Marine conservation must be based on robust data, such as information on the distribution of a species and an understanding of their mobility and the connectivity between habitats. In the marine environment, this baseline data is not always available.
Generating marine habitat maps is expensive and detailed work. Seabed maps then need to be monitored and adapted as our seas change. With existing technology and budgets, we cannot generate detailed habitat maps for our large cross-border seas, let alone monitor regularly changes in all the species that live there. But we can do it for particularly vulnerable species and habitats.
MarPAMM is developing a seabed species and habitats distribution model to fill in the gaps. The model helps us identify candidate sites for further detailed investigations where the environmental conditions might create habitats for protected species such as maerl, horse mussels, fan mussels, common skates or sustain protected habitats such as those associated with burrowed mud and seapens.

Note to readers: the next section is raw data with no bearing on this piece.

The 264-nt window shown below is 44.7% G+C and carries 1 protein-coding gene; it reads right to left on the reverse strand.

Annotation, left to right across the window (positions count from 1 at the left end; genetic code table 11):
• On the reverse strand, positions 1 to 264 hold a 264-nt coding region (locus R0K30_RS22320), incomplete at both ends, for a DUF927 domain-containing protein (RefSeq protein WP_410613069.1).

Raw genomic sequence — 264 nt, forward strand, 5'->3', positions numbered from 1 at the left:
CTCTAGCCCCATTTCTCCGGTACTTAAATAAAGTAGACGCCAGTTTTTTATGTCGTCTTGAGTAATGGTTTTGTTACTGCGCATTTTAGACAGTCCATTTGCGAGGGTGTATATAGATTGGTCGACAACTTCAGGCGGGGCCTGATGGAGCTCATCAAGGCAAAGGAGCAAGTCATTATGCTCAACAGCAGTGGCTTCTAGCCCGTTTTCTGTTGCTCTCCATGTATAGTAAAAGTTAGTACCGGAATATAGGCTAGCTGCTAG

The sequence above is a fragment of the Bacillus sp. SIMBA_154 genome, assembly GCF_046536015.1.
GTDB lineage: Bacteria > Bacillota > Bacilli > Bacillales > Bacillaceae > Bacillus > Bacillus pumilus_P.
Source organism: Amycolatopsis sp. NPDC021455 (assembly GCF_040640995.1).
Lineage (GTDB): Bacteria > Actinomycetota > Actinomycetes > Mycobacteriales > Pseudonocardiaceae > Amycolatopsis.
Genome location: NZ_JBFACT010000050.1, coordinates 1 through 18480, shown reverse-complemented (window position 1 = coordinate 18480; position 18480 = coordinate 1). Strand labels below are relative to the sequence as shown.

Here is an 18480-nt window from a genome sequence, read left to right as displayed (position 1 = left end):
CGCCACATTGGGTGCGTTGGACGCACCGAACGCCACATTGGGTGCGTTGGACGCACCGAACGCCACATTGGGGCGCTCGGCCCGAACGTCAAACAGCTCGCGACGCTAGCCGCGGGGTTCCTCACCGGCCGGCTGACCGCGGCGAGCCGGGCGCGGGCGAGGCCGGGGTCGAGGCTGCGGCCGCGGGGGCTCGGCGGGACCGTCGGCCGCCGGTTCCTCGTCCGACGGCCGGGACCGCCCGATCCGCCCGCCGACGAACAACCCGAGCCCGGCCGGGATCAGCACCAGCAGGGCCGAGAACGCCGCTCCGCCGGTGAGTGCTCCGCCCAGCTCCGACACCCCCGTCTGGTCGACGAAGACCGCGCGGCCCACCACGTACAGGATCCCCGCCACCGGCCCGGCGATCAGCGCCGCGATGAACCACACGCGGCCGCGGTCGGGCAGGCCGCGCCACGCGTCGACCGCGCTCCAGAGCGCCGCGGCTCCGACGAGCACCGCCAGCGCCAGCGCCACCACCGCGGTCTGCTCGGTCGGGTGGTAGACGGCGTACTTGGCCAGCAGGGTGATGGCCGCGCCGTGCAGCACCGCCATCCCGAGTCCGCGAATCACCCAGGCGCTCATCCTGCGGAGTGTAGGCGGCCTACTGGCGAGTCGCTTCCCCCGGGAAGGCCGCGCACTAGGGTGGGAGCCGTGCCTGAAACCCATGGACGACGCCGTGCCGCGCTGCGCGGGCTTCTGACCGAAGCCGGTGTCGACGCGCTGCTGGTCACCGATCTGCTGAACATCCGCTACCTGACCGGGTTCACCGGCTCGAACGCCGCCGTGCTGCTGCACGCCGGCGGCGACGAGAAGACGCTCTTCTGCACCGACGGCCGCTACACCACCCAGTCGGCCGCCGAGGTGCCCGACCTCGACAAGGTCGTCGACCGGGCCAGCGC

We are also developing best practice guidelines for species distribution modelling. These include a stakeholder engagement approach.
Finally, we are also trialling novel MPA monitoring technologies.
Findings from this work feed into baseline data into the MPA management plans work package (link to T5).
Example project activities
Video – why are robots useful for habitat mapping?
The seabed mapping and modelling component is the largest MarPAMM work package. It is led by the Agri-Food and Biosciences Institute with contributions from Marine Scotland Science, Scottish Natural Heritage, the Scottish Association for Marine Science, Ulster University and University College Cork.